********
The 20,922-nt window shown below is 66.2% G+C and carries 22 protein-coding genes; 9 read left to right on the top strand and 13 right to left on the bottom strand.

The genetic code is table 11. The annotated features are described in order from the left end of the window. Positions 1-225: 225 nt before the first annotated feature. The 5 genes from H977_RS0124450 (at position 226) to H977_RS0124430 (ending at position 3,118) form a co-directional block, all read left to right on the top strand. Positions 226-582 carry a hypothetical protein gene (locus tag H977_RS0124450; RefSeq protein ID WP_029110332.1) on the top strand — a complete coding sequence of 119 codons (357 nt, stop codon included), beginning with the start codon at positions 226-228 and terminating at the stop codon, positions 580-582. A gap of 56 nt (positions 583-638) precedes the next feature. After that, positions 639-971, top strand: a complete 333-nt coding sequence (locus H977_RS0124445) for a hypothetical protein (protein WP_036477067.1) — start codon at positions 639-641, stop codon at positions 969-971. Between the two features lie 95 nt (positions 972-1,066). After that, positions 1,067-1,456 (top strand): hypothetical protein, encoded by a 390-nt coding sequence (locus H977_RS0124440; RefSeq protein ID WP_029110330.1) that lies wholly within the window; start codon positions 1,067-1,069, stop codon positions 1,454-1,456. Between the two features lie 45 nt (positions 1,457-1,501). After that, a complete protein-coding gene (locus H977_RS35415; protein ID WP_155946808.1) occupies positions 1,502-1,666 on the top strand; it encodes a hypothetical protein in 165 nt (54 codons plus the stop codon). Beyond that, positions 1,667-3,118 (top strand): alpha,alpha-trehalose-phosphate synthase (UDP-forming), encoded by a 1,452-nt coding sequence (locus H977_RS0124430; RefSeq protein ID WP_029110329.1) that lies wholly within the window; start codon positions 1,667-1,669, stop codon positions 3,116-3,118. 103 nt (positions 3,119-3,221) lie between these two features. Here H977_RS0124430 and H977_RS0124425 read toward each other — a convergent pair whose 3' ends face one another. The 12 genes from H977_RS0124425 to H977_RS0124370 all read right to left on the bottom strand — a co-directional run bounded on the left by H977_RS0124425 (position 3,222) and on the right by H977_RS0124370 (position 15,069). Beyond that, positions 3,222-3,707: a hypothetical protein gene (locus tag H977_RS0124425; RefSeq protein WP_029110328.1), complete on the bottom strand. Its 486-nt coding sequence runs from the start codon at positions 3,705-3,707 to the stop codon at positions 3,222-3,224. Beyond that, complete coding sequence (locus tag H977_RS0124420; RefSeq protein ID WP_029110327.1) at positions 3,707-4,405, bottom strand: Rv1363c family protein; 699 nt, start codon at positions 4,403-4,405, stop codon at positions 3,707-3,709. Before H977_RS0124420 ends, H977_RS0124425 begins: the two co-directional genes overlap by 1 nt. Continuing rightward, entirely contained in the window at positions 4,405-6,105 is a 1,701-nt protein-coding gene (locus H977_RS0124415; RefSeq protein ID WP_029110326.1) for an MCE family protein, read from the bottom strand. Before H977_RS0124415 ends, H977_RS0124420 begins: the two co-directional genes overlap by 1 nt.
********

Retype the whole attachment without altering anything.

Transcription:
The 20,922-nt window shown below is 66.2% G+C and carries 22 protein-coding genes; 9 read left to right on the top strand and 13 right to left on the bottom strand.

The genetic code is table 11. The annotated features are described in order from the left end of the window. Positions 1-225: 225 nt before the first annotated feature. The 5 genes from H977_RS0124450 (at position 226) to H977_RS0124430 (ending at position 3,118) form a co-directional block, all read left to right on the top strand. Positions 226-582 carry a hypothetical protein gene (locus tag H977_RS0124450; RefSeq protein ID WP_029110332.1) on the top strand — a complete coding sequence of 119 codons (357 nt, stop codon included), beginning with the start codon at positions 226-228 and terminating at the stop codon, positions 580-582. A gap of 56 nt (positions 583-638) precedes the next feature. After that, positions 639-971, top strand: a complete 333-nt coding sequence (locus H977_RS0124445) for a hypothetical protein (protein WP_036477067.1) — start codon at positions 639-641, stop codon at positions 969-971. Between the two features lie 95 nt (positions 972-1,066). After that, positions 1,067-1,456 (top strand): hypothetical protein, encoded by a 390-nt coding sequence (locus H977_RS0124440; RefSeq protein ID WP_029110330.1) that lies wholly within the window; start codon positions 1,067-1,069, stop codon positions 1,454-1,456. Between the two features lie 45 nt (positions 1,457-1,501). After that, a complete protein-coding gene (locus H977_RS35415; protein ID WP_155946808.1) occupies positions 1,502-1,666 on the top strand; it encodes a hypothetical protein in 165 nt (54 codons plus the stop codon). Beyond that, positions 1,667-3,118 (top strand): alpha,alpha-trehalose-phosphate synthase (UDP-forming), encoded by a 1,452-nt coding sequence (locus H977_RS0124430; RefSeq protein ID WP_029110329.1) that lies wholly within the window; start codon positions 1,667-1,669, stop codon positions 3,116-3,118. 103 nt (positions 3,119-3,221) lie between these two features. Here H977_RS0124430 and H977_RS0124425 read toward each other — a convergent pair whose 3' ends face one another. The 12 genes from H977_RS0124425 to H977_RS0124370 all read right to left on the bottom strand — a co-directional run bounded on the left by H977_RS0124425 (position 3,222) and on the right by H977_RS0124370 (position 15,069). Beyond that, positions 3,222-3,707: a hypothetical protein gene (locus tag H977_RS0124425; RefSeq protein WP_029110328.1), complete on the bottom strand. Its 486-nt coding sequence runs from the start codon at positions 3,705-3,707 to the stop codon at positions 3,222-3,224. Beyond that, complete coding sequence (locus tag H977_RS0124420; RefSeq protein ID WP_029110327.1) at positions 3,707-4,405, bottom strand: Rv1363c family protein; 699 nt, start codon at positions 4,403-4,405, stop codon at positions 3,707-3,709. Before H977_RS0124420 ends, H977_RS0124425 begins: the two co-directional genes overlap by 1 nt. Continuing rightward, entirely contained in the window at positions 4,405-6,105 is a 1,701-nt protein-coding gene (locus H977_RS0124415; RefSeq protein ID WP_029110326.1) for an MCE family protein, read from the bottom strand. Before H977_RS0124415 ends, H977_RS0124420 begins: the two co-directional genes overlap by 1 nt.